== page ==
I was a product manager at a parent company, Teradyne, which sells semiconductor equipment to very large semiconductor manufacturing companies, so customer intimacy is a must. Teradyne also has very few customers, so while I wouldn’t say it was easy to develop that customer intimacy, it did develop over the years of doing business. I came to Universal Robots to help with auxiliary revenue stream strategy — services, training, things like that. I found out very quickly that the way Teradyne does product development would not work at Universal Robots. We couldn’t just talk to five customers and get it right. Five customers for semiconductors would be half of the market share. Five customers at Universal Robots is a drop in the bucket.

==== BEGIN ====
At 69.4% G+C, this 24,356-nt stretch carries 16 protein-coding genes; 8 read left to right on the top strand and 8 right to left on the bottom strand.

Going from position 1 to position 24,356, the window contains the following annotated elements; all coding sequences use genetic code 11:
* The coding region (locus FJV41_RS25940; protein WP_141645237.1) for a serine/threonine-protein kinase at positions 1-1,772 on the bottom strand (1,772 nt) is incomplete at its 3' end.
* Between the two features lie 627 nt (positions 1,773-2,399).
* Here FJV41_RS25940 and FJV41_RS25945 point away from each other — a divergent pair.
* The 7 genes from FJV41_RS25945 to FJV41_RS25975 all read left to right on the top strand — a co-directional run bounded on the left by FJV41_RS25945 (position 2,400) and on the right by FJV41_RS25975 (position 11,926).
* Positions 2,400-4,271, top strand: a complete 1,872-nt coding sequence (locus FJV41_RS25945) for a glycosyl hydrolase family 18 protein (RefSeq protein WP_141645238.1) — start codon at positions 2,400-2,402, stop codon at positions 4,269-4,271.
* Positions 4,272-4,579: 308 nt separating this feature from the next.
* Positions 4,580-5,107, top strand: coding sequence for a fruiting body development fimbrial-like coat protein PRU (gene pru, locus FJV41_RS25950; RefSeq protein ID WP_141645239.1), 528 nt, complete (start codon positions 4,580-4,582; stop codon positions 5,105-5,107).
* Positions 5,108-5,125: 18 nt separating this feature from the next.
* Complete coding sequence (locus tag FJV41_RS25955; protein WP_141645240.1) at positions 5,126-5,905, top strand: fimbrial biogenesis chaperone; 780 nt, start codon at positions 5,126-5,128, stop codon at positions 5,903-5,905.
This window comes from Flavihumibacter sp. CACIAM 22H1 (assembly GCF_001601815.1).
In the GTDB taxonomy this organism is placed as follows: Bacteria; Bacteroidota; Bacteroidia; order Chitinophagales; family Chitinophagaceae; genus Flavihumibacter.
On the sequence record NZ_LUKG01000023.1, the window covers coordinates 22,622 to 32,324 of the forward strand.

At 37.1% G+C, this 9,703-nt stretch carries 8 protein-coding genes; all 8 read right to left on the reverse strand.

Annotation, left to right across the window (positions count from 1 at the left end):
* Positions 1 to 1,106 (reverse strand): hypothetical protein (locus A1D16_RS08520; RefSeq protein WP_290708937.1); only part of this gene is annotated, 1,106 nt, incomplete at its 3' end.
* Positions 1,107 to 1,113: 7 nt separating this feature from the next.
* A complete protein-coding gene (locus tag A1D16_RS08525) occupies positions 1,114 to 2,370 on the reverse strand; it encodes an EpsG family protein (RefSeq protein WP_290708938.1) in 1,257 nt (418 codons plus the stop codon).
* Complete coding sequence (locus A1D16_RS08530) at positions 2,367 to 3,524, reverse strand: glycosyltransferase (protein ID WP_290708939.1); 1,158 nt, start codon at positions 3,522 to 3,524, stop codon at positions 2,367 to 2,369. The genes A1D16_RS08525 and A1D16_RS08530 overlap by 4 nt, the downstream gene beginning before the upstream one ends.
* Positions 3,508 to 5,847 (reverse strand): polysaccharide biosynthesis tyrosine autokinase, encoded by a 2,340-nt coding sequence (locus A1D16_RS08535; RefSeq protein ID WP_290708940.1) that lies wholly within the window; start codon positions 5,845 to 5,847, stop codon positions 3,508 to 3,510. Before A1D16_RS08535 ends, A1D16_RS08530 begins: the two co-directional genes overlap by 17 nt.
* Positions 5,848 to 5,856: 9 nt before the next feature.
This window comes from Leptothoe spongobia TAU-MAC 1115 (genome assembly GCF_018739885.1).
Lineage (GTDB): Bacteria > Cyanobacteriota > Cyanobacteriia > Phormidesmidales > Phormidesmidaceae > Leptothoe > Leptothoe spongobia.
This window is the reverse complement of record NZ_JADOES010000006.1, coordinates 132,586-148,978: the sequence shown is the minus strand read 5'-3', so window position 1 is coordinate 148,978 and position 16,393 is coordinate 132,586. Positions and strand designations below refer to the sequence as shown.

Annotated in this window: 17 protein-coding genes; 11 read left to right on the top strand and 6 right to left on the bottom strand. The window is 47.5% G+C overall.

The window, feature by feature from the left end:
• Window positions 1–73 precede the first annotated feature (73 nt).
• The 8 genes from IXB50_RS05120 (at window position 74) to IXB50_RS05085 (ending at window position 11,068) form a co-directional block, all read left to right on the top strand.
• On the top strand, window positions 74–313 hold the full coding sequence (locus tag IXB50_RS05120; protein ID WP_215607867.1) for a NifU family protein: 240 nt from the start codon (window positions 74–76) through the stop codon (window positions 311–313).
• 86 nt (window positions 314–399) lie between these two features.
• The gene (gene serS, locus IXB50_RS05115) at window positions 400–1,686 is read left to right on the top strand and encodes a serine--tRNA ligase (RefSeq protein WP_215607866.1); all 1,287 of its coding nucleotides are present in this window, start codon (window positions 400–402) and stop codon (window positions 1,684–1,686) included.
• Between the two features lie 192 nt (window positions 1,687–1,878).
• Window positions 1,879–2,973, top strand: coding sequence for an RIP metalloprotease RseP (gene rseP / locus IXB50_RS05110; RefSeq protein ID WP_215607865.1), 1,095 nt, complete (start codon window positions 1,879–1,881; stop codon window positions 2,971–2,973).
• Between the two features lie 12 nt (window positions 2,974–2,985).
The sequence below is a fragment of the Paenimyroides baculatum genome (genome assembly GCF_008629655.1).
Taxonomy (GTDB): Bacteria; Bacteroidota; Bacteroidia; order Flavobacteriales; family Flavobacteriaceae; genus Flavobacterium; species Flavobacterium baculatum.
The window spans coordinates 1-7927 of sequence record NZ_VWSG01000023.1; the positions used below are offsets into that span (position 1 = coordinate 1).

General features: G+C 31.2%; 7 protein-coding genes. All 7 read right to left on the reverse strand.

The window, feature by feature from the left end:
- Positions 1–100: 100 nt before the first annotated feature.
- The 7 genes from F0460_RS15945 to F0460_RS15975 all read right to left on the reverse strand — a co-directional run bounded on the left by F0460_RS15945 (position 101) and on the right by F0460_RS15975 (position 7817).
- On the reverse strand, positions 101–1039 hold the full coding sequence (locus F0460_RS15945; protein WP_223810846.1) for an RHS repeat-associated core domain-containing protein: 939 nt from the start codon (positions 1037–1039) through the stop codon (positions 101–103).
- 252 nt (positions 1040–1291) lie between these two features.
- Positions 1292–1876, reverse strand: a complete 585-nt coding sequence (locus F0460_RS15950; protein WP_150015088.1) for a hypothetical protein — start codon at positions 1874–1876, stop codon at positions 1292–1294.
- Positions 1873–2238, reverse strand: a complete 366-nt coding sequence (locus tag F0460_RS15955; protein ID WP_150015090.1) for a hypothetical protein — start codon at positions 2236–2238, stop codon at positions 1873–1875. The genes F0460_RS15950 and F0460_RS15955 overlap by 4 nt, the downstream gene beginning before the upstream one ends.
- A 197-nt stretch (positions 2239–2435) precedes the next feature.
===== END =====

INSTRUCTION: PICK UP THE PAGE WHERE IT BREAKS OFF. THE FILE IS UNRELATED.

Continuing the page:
We needed something else that was a scalable way to do research. Early on, Universal Robots was a rapidly growing company. I was just trying to help hold it together while we were growing. But last year we said, all right, we really need to put irons in the fire for new product development. Lean Startup taught us a lot of really great ways to reduce uncertainty and focus on the right things. There were a lot of crazy ideas, and we had to remove some of the crazy with some evidence.

The notion of calling out assumptions and focusing the organization on validating or invalidating them has permeated beyond our accelerator program and is actually in every product team around the company now.

How do you think Lean Startup has changed the way the company works? Are there any specifically significant changes?